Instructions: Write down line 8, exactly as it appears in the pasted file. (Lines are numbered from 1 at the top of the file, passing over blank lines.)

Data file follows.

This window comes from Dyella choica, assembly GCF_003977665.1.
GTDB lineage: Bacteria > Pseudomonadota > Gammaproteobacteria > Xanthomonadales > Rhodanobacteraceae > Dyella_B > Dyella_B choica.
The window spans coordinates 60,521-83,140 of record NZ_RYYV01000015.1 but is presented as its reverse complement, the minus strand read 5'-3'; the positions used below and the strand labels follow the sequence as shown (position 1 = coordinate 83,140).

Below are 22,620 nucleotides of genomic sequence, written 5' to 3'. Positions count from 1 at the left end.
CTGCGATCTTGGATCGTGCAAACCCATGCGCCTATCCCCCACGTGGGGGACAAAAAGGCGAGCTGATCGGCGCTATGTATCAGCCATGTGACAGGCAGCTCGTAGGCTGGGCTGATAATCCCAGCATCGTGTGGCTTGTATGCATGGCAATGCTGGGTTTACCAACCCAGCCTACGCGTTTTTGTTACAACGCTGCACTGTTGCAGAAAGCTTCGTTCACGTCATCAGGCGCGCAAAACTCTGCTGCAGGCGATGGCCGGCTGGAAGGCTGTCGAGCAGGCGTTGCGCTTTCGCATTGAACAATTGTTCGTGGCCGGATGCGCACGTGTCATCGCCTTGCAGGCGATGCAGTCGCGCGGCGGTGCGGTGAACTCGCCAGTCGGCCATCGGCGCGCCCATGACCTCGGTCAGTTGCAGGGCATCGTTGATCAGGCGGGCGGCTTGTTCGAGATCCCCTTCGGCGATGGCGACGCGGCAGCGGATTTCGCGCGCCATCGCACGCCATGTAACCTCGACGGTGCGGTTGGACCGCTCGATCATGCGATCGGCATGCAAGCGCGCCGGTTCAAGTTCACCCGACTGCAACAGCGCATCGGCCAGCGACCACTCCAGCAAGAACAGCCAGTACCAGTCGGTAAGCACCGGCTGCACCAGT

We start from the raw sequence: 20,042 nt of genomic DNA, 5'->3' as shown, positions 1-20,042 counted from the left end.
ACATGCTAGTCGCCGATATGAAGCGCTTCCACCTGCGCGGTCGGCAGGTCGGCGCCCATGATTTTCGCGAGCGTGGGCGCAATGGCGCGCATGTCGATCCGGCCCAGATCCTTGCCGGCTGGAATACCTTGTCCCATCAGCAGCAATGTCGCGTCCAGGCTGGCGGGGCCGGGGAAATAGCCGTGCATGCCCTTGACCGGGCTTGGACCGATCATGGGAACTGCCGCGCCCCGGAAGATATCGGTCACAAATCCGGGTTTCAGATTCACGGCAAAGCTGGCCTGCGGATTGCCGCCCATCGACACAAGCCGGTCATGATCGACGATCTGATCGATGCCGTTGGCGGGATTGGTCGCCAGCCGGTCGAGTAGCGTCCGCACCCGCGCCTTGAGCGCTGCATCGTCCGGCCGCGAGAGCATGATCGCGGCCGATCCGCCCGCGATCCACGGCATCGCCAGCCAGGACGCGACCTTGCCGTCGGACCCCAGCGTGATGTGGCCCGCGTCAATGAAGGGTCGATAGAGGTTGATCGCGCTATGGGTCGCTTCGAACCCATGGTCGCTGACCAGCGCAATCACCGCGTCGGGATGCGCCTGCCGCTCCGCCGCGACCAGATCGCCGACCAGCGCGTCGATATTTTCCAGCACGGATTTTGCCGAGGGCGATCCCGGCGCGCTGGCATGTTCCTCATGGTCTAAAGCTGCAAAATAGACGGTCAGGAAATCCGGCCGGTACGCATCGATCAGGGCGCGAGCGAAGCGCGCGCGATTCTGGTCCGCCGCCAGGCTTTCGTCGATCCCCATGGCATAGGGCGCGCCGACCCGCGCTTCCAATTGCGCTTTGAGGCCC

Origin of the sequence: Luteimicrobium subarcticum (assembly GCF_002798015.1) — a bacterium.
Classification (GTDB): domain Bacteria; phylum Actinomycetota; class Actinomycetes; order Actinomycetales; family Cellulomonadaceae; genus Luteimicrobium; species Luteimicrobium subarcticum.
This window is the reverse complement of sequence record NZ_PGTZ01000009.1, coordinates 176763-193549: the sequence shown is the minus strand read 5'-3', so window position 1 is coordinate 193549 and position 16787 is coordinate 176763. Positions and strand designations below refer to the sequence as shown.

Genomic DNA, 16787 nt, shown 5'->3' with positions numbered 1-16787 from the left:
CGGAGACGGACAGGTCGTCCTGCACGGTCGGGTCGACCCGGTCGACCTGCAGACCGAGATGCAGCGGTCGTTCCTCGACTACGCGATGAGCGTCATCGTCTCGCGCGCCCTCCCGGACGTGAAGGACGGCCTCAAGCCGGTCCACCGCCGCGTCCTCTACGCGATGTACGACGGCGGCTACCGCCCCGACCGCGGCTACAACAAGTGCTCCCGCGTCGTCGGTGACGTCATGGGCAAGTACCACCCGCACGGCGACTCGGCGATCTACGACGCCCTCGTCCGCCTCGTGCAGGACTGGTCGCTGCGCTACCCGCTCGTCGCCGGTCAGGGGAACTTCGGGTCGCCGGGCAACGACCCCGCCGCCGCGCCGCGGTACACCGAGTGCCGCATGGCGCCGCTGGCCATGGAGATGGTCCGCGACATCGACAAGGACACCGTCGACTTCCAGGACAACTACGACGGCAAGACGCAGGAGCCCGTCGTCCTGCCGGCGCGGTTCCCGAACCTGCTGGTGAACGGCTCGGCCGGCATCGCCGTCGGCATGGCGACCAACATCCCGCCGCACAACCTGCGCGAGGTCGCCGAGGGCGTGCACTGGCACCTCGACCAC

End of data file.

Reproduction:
Origin of the sequence: Luteimicrobium subarcticum (assembly GCF_002798015.1) — a bacterium.